Can Big Data Save Your Love Life? Online Dating Apps Say “Yes”
What’s the most romantic city in America? What kind of gifts are people buying their Valentine? Given the size of the online dating industry, it’s no surprise that they’ve started leveraging big data to create better matching systems. The real million dollar question is: can you leverage all those numbers and data points to help yourself?
If you’re single, you may have already considered online dating. Nearly 11% of American adults have tried it, and chances are you may end up on Match, OKCupid, or any one of the countless dating sites. Some try to rig the dating-game from the very beginning. They consider which cities will have the best matches for them, or what line of work will get them the most attention. Plenty of Fish did their own data study and found Portland to be the “most romantic city in the US.” While Michigan was found to have the most romantic singles, Louisiana came in last. They did this using data from 5 million singles. “The most romantic places were determined by the percentage of singles within that region who list interests like ‘romance’, ‘long walks on the beach’, ‘cuddling by the fire’, (and thousands of other romantic phrases) on their PlentyOfFish profiles.”
Now, the problem with data in online dating has already presented itself. Determining something as abstract as “romance” (or even “love”) with data is not easy. Some of the other top romantic interests listed on profile included:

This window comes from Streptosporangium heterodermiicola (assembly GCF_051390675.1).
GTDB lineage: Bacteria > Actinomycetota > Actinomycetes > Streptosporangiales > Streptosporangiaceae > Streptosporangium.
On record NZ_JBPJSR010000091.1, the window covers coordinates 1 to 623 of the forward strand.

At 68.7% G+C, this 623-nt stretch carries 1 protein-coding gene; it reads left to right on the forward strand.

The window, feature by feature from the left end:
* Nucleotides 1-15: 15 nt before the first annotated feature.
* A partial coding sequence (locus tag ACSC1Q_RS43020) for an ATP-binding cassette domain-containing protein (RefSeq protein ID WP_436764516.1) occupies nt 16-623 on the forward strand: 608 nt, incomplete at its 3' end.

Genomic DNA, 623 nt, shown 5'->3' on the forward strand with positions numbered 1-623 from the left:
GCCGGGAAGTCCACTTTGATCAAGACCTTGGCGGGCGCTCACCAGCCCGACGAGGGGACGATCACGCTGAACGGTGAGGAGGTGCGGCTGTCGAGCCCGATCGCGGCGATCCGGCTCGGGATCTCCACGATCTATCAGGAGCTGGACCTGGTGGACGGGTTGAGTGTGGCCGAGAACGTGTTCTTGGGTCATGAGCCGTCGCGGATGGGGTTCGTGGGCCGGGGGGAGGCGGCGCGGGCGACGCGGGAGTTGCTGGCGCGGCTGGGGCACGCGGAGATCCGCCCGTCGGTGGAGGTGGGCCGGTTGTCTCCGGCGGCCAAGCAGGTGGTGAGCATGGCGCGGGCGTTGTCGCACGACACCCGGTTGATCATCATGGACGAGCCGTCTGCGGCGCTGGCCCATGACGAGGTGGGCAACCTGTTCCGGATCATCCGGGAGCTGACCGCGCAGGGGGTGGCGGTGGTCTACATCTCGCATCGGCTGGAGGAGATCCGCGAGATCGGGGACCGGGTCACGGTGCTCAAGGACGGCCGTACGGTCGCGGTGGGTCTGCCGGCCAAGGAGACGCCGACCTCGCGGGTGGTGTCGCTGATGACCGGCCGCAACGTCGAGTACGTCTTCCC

- Holding Hands
- Bubble Baths
- Romantic massages
Given the fact many of us would never list these things on a profile begs the question whether PlentyOfFish found the most romantic states, or simply the cheesiest. Many are skeptical about data in the dating industry, and stress that it’s data quality that matters most. Christian Rudder, one founder of OKCupid, explains that one of the biggest hurdles faced in the industry isn’t just finding the algorithm, but finding the right data.
“My intuition is that most of what users enter is true, but people do misunderstand themselves,” he says. Even if a couple seems to match mathematically, there’s a level of superficiality and less-than-perfect information companies need to peel back in order to get a realistic match. One study from Berkeley found that “81 percent of online daters reported inaccurate information about their weight, height, or age,” and that’s likely not even on accident! For example, while someone might list “classical music” as an interest, they really only mean they like it in a vague, theoretical way. Analyzing their personal playlists might prove that they, in fact, care little about the genre. This brings online dater’s to the two important rules:
First, be honest in questionnaires. They may be frustrating. You may want to sound more interesting. You may be thinking, “just show me the matches, already!” These algorithms, however, can only work with the data that’s given to them. Giving flawed information will mean more flawed dates. Second, when possible, connect to other outlets. If users are willing to give permission for companies to scan their Spotify, Netflix, Facebook or search histories, a wealth of far more reliable data can be used. Good algorithms won’t just match you based on mutual friends, or whether you both like Downtown Abbey. They can create several new models for finding matches.